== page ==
Flow Festival in Finland Suvilahti, Helsinki August 10-12, 2012 Every music festival worth its salt can boast something different from the others, where it's the performers, participants, legacy or location. Helsinki's Flow Festival, always held on the last official weekend of summer before schools restart, has established itself, in its nine years of existence, as the only truly urban festival in the countrya feature reinforced by Helsinki's role in 2012 as official Design Capital of the World. It is solidly established in the calendar of young urban Finns, and seems on the way to being in all savvy Scandinavian youth's calendars.
For savvy, it's also necessary to think salaried, for this is no gathering of marginalized disaffected urban youth, creating an alternative nexus of lifestyle and culture the way Britain's Glastonbury Festival started. Nor is it a clique of frustrated fans desperate to establish a platform for their own sounds, like Newport, or the major European gatherings like Norway's Molde or Switzerland's Montreux. The founding fathers of this "urban happening" were a group of very worldly Finnish DJs known as Nuspirit Helsinki. With experience running small clubs and restaurants around the town center, they possessed more than average insight into the prevailing pop and hip-hop culture, as well as a collective nose for good business.
For many fans it is, indeed, the location as much as the music which makes this event so popular, giving it a club feeling as much as any concert spirit; and, with as many mainly vegetarian restaurants as stages and a truly inclusive ethic, it is a social gathering as much as a spectacle. Initially it was held in the old railway warehouse adjacent to Helsinki's central station, and despite the move to premises just a mile north of the center in 2007, it has retained its intimately urban element, with approximately 20,000 participants at peak time squeezed into an area of about two acres sandwiched between a main road artery and an old dock. A dominant feature here is the disused power plant, with a huge, circular, cast-iron gasometer and supporting bolted lattice structure and the pair of 40-meter red-brick chimneys that tower over the site. The festival area is now on the edge of a major urban redevelopment program, transforming the derelict space into a typically Nordic mix of top and lower end housing, just as the festival itself is at quite a crossroads in its development. Having reached near-capacity for participant numbers, it must now confront the issue of where to go if not just to grow.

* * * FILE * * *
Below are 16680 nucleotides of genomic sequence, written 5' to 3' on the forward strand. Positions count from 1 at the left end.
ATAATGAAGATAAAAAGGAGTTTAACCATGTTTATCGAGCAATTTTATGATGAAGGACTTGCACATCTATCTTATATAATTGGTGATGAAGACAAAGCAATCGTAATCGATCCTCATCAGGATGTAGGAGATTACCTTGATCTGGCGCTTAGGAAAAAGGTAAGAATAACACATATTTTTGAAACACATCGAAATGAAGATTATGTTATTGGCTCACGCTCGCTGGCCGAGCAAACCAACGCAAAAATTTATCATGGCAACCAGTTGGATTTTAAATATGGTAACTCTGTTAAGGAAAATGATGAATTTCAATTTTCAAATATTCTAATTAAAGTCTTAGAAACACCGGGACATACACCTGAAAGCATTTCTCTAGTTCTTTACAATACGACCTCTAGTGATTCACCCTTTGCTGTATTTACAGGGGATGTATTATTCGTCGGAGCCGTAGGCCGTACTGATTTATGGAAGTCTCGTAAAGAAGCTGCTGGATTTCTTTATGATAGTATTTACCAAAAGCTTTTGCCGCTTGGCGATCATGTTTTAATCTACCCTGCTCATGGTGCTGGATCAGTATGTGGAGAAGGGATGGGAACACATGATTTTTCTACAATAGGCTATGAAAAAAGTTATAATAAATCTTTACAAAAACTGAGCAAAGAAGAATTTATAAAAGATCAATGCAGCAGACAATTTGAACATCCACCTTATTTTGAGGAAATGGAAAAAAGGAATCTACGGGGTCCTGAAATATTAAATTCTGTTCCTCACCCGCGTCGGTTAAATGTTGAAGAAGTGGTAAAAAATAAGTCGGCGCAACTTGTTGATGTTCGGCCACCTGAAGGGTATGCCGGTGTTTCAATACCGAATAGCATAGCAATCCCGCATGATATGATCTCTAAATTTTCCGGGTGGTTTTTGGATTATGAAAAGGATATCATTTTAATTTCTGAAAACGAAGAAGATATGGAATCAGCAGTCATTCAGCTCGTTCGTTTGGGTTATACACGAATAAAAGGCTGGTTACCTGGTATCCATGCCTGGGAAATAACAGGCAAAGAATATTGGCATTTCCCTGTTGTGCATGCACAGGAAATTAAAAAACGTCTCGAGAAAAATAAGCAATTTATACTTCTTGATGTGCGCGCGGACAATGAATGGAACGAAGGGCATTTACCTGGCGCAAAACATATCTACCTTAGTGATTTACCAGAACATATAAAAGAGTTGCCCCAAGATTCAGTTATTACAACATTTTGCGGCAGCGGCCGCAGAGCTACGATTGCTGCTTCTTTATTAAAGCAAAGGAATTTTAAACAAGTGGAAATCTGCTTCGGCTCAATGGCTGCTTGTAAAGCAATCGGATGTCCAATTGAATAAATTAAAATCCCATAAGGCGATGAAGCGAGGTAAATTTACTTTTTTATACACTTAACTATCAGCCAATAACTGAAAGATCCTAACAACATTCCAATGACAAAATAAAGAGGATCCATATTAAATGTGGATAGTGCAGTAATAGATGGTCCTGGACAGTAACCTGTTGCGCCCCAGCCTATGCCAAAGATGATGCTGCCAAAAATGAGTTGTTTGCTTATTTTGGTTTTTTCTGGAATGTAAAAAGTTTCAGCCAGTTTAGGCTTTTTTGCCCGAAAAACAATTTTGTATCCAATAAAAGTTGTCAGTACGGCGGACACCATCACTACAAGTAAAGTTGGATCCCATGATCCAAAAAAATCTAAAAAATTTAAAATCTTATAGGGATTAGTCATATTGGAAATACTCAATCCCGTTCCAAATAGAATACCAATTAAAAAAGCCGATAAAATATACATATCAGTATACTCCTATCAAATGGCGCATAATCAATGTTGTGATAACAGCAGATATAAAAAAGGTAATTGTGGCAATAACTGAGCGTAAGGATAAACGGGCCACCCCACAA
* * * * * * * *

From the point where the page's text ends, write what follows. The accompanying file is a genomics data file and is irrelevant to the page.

Every year the festival has hosted mainline artists from all areas of music from club to electonica, This year, despite Bobby Womack's cancellation, it included Bon Iver and Björk, and there has always been a desire to incorporate new genres. Hence the decision to add another outdoor stage in the central area, and also to devote a whole indoor arena for the burgeoning phenomenon that is young Finnish jazz. Among many acts on the futuristic Wastelands stage were trumpeter Verneri Pohjola's Quartet, playing moving and melodic pieces across stage from his new piano partner, Aki Rissanen (although sounding very reminiscent of his old band Ilmiliekki), as well as American pianist Jason Moran
playing solo and with supporting Finnish musicians.
In an old power plant hall, a café-type venue was established, and for three nights Tiivistämö (Finnish for the Concentrator) was devoted to three new Finnish jazz trios. First up was the band that has recently played across Scandinavia as well as the country's major music gathering in Pori, Elifantree. Fronted by eclectic singer Anni Elif Egecioglu, the band played to a packed house offering music from its two albums, presented in its highly intimate and energetic style. In this close environment the group's music was even more strongly rhythmic than in the past, with Egecioglu's voice more heavily effected. The interplay between saxophonist Pauli Lyytinen and Egecioglu is still critical to their show, and the singer's use of more a rhythmic approach surely pleased their audience, showing how the band can adapt themselves to the opportunities of the night.
Mopo, occupying the same space the following evening, is a less-exposed young trio, but another major player on the local jazz scene, and another example of Finnish jazz with a female face. A recently graduated saxophonist, Linda Frediksson played savored, often delicate, lines on baritone and alto, partnered with bassist Eero Tikkanen and drummer Eeti Nieminen. Mopo's music was energetic and somewhat quirky, and while it was as percussive as Elifantree, the band lacked the audience contact that a dedicated singer provides. However, to aid accessibility to its pieces, the band used humor such as duck call duets and whistles to intrigue the audience as much as to compel attention.